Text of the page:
I flip a coin 5 times in a row. The 32 possible outcomes of this are listed below.
To do this, we can just count. In the above list, the possibilities with
exactly two heads are in bold, and there are 10 of them. There are 32
possibilites shown, so the answer is
Again, we can just count, but we have to notice WHAT we count. We are told
that the first flip came up tails, so we look only at the lines where the
outcomes start with a T (the bottom two lines). In those lines, there are 6
entries that have exactly two heads, out of 16 total entries. So, the
If you prefer, you can use the conditional probability formula. In this case, it says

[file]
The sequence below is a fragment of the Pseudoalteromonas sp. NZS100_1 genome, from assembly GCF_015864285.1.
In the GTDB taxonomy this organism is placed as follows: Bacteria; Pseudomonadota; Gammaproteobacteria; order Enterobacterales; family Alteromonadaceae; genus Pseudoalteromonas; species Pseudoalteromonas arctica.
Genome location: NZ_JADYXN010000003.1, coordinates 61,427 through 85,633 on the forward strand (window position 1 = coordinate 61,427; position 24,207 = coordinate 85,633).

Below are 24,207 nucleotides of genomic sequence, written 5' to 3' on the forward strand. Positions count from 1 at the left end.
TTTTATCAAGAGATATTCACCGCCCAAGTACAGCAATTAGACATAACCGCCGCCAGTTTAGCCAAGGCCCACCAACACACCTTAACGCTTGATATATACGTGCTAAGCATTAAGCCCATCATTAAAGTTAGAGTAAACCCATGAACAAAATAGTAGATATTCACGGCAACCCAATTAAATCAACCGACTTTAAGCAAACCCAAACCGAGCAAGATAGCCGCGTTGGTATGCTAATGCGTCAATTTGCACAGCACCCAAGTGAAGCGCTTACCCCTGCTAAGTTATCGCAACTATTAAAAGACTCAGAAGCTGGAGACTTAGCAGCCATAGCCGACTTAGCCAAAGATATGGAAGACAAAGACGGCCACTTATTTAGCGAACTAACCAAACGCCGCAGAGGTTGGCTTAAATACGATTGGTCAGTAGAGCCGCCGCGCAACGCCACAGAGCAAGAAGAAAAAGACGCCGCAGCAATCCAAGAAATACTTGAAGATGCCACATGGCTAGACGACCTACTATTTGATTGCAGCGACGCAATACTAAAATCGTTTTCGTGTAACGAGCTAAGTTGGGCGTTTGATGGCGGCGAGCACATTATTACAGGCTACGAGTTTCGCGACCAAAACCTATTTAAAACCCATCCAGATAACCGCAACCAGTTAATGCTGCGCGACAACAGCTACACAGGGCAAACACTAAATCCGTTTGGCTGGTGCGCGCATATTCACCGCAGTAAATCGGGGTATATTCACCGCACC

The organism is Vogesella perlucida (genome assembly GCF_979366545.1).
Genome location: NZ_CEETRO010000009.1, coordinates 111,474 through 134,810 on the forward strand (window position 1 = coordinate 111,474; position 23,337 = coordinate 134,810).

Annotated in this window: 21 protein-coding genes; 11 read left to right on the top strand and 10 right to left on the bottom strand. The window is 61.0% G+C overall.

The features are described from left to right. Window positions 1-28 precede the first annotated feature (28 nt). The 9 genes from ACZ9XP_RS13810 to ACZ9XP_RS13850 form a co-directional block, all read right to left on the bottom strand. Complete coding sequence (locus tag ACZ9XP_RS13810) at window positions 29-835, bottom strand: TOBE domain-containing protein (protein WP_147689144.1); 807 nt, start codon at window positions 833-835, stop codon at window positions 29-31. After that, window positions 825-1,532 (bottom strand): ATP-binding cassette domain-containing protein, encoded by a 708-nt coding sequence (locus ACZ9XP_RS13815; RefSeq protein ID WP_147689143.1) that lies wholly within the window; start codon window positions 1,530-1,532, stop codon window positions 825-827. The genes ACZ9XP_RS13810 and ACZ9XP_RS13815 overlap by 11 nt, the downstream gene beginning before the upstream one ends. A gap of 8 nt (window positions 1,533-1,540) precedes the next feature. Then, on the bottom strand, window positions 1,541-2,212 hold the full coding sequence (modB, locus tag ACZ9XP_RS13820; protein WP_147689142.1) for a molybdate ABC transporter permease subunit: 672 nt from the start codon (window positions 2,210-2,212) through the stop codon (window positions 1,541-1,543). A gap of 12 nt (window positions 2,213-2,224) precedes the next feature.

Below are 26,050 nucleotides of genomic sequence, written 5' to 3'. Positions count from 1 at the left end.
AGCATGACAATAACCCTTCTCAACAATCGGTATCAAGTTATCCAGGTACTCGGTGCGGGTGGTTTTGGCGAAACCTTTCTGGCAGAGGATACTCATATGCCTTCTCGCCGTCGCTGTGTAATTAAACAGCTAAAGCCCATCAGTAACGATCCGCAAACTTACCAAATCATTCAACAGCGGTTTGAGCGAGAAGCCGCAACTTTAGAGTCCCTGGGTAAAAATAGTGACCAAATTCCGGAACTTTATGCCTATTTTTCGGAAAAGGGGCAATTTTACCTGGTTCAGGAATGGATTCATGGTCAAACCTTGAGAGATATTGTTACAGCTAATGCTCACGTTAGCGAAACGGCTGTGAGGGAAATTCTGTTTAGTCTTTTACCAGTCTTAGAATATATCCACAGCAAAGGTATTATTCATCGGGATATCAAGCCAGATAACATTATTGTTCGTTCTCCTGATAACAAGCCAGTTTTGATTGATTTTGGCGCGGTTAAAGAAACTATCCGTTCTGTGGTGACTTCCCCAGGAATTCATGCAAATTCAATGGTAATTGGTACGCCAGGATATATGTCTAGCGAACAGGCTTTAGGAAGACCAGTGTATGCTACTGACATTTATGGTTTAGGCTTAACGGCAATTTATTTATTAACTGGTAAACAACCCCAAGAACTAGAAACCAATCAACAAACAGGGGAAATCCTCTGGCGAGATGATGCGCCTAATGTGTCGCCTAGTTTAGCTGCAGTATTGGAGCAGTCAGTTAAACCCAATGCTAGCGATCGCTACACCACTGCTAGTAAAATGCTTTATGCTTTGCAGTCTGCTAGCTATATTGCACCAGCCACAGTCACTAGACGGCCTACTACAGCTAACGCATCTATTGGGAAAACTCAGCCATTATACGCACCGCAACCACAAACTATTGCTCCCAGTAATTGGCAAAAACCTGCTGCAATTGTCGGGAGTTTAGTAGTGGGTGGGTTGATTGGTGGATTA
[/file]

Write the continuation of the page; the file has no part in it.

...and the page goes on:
Finally, another way to see the same result is this: since the flips are independant, when I tell you that the first was a tail, we might as well forget we did it at all. This changes the problem to ``what is the probability of flipping a coin four times and getting exactly two heads. There are six ways for this to happen (HHTT, HTHT, HTTH, THTH, THHT, TTHH), and possible ways for the four coin flips to turn up. Thus, again we get 6/16.